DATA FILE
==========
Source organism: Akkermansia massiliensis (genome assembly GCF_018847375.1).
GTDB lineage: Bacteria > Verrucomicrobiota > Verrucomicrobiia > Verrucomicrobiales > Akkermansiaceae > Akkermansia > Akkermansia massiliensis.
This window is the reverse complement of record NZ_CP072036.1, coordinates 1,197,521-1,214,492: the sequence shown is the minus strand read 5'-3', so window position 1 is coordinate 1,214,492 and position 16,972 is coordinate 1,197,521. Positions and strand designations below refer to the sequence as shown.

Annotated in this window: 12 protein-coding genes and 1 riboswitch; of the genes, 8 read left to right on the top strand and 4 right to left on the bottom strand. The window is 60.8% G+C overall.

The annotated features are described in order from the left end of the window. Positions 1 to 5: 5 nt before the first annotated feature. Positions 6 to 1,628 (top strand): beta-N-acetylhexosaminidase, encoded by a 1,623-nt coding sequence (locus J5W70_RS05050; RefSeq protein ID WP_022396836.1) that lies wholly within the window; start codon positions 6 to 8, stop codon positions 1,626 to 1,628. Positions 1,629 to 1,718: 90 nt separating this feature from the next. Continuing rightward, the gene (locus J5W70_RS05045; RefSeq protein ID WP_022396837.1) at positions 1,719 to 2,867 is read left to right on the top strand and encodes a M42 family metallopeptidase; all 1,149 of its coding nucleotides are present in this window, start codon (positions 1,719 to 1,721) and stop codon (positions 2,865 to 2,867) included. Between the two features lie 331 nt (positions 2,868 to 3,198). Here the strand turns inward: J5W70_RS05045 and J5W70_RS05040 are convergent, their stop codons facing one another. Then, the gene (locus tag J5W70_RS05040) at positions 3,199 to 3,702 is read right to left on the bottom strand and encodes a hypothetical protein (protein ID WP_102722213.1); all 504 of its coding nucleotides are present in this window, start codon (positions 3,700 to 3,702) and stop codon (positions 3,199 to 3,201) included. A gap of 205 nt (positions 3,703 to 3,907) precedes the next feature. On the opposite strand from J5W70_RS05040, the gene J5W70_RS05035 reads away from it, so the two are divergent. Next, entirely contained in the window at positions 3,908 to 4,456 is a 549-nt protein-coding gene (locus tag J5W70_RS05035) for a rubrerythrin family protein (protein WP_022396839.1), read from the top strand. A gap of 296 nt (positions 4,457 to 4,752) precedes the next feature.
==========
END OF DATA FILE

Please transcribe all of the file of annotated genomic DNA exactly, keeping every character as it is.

Source organism: Akkermansia massiliensis (genome assembly GCF_018847375.1).
GTDB lineage: Bacteria > Verrucomicrobiota > Verrucomicrobiia > Verrucomicrobiales > Akkermansiaceae > Akkermansia > Akkermansia massiliensis.
This window is the reverse complement of record NZ_CP072036.1, coordinates 1,197,521-1,214,492: the sequence shown is the minus strand read 5'-3', so window position 1 is coordinate 1,214,492 and position 16,972 is coordinate 1,197,521. Positions and strand designations below refer to the sequence as shown.

Annotated in this window: 12 protein-coding genes and 1 riboswitch; of the genes, 8 read left to right on the top strand and 4 right to left on the bottom strand. The window is 60.8% G+C overall.

The annotated features are described in order from the left end of the window. Positions 1 to 5: 5 nt before the first annotated feature. Positions 6 to 1,628 (top strand): beta-N-acetylhexosaminidase, encoded by a 1,623-nt coding sequence (locus J5W70_RS05050; RefSeq protein ID WP_022396836.1) that lies wholly within the window; start codon positions 6 to 8, stop codon positions 1,626 to 1,628. Positions 1,629 to 1,718: 90 nt separating this feature from the next. Continuing rightward, the gene (locus J5W70_RS05045; RefSeq protein ID WP_022396837.1) at positions 1,719 to 2,867 is read left to right on the top strand and encodes a M42 family metallopeptidase; all 1,149 of its coding nucleotides are present in this window, start codon (positions 1,719 to 1,721) and stop codon (positions 2,865 to 2,867) included. Between the two features lie 331 nt (positions 2,868 to 3,198). Here the strand turns inward: J5W70_RS05045 and J5W70_RS05040 are convergent, their stop codons facing one another. Then, the gene (locus tag J5W70_RS05040) at positions 3,199 to 3,702 is read right to left on the bottom strand and encodes a hypothetical protein (protein ID WP_102722213.1); all 504 of its coding nucleotides are present in this window, start codon (positions 3,700 to 3,702) and stop codon (positions 3,199 to 3,201) included. A gap of 205 nt (positions 3,703 to 3,907) precedes the next feature. On the opposite strand from J5W70_RS05040, the gene J5W70_RS05035 reads away from it, so the two are divergent. Next, entirely contained in the window at positions 3,908 to 4,456 is a 549-nt protein-coding gene (locus tag J5W70_RS05035) for a rubrerythrin family protein (protein WP_022396839.1), read from the top strand. A gap of 296 nt (positions 4,457 to 4,752) precedes the next feature.